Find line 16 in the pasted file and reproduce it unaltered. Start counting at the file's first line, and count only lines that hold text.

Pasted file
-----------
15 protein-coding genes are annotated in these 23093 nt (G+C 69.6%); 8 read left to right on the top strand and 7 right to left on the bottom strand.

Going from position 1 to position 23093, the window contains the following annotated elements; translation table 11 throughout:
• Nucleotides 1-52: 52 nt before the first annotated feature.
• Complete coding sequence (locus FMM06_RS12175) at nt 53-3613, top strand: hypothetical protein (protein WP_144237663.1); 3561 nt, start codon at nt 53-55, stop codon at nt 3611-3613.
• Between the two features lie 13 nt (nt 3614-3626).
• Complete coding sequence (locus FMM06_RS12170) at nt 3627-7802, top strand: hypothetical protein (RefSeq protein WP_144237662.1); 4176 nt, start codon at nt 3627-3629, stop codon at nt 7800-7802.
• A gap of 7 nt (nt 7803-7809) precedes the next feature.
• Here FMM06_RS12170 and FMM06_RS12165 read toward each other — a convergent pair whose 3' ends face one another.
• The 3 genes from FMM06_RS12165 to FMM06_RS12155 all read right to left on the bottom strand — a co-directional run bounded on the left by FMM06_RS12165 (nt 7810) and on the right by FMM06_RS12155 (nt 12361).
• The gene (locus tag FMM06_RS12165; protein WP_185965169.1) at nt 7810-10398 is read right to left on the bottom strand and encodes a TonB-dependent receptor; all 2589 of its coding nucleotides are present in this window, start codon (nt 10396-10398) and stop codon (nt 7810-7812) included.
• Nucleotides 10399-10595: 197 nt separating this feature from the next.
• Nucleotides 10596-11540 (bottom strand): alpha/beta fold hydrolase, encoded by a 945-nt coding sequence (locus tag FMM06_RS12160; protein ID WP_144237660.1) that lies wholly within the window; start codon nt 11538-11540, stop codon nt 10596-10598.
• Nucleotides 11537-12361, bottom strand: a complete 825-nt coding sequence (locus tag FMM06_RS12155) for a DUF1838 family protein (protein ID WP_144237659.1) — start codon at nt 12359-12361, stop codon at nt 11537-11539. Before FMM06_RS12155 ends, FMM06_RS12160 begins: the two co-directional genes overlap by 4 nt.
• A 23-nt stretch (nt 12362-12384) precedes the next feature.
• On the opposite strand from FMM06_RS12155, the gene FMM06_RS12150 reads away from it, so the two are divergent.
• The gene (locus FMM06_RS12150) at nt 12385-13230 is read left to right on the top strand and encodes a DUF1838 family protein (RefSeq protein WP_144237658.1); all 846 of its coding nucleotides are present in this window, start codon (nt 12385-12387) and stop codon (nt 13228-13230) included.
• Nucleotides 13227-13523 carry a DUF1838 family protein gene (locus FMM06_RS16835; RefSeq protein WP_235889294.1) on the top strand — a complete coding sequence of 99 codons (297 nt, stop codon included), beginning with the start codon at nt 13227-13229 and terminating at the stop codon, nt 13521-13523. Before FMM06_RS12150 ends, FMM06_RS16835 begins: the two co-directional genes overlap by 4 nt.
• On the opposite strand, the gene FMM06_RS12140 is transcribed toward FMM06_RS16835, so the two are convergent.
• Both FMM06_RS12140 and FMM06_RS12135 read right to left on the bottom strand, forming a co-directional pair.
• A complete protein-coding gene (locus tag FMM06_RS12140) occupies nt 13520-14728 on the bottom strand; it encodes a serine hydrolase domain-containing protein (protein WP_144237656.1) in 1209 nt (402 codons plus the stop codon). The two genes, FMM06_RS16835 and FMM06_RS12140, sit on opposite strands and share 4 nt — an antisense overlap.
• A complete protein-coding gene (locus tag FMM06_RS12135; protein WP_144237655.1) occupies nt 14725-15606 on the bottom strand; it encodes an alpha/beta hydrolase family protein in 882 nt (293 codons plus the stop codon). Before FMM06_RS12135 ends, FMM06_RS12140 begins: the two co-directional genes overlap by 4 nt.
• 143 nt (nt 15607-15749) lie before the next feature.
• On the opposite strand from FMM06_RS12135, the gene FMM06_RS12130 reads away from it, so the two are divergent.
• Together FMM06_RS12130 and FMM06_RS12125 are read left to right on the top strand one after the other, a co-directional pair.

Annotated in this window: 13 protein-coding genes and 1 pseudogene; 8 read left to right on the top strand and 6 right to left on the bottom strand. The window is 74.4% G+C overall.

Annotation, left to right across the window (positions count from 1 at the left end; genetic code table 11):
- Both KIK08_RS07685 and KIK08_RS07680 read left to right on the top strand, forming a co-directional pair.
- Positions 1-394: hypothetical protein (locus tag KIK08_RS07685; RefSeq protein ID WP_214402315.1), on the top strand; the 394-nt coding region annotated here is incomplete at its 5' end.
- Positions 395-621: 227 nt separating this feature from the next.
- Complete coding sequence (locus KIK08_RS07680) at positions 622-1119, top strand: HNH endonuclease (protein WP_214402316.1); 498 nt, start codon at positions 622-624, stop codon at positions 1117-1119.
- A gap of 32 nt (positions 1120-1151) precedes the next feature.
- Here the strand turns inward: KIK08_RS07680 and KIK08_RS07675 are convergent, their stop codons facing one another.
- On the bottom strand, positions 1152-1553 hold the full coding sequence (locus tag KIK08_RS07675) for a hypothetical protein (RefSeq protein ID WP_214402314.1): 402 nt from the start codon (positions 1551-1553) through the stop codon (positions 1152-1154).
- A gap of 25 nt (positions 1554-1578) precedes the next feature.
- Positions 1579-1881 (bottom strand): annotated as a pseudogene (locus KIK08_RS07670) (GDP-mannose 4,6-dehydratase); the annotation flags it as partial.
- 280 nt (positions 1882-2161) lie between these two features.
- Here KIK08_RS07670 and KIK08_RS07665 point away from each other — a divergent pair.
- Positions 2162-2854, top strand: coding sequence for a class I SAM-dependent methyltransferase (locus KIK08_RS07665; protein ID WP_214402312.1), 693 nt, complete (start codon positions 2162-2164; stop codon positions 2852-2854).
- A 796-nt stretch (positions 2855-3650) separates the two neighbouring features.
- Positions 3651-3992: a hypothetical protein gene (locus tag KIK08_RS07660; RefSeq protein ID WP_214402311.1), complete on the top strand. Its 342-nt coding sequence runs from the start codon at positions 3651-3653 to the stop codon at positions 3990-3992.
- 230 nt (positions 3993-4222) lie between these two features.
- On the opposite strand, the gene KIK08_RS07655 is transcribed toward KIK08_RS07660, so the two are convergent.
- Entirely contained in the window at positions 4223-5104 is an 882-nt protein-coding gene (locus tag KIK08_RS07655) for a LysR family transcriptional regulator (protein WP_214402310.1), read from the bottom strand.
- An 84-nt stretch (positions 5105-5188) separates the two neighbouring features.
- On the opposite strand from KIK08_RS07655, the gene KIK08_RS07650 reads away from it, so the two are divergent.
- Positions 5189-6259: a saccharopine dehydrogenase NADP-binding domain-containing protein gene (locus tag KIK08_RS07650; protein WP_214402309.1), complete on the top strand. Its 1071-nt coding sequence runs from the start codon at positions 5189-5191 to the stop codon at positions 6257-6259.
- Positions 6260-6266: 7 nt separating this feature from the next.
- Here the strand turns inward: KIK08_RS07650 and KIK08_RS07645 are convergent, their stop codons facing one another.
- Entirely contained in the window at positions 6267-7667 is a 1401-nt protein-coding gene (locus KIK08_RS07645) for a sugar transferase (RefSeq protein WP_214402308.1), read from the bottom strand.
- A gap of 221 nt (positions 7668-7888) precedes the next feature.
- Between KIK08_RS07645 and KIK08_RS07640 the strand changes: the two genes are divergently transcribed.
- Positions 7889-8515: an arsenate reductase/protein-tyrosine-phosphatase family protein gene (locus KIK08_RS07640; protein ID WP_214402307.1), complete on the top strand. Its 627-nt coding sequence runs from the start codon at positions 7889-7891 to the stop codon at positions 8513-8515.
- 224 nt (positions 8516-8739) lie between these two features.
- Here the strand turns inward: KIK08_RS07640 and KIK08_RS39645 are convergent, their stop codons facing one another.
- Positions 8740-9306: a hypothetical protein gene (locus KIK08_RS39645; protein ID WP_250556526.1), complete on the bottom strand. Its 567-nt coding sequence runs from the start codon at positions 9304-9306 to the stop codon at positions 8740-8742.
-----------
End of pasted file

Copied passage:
• The gene (locus FMM06_RS12150) at nt 12385-13230 is read left to right on the top strand and encodes a DUF1838 family protein (RefSeq protein WP_144237658.1); all 846 of its coding nucleotides are present in this window, start codon (nt 12385-12387) and stop codon (nt 13228-13230) included.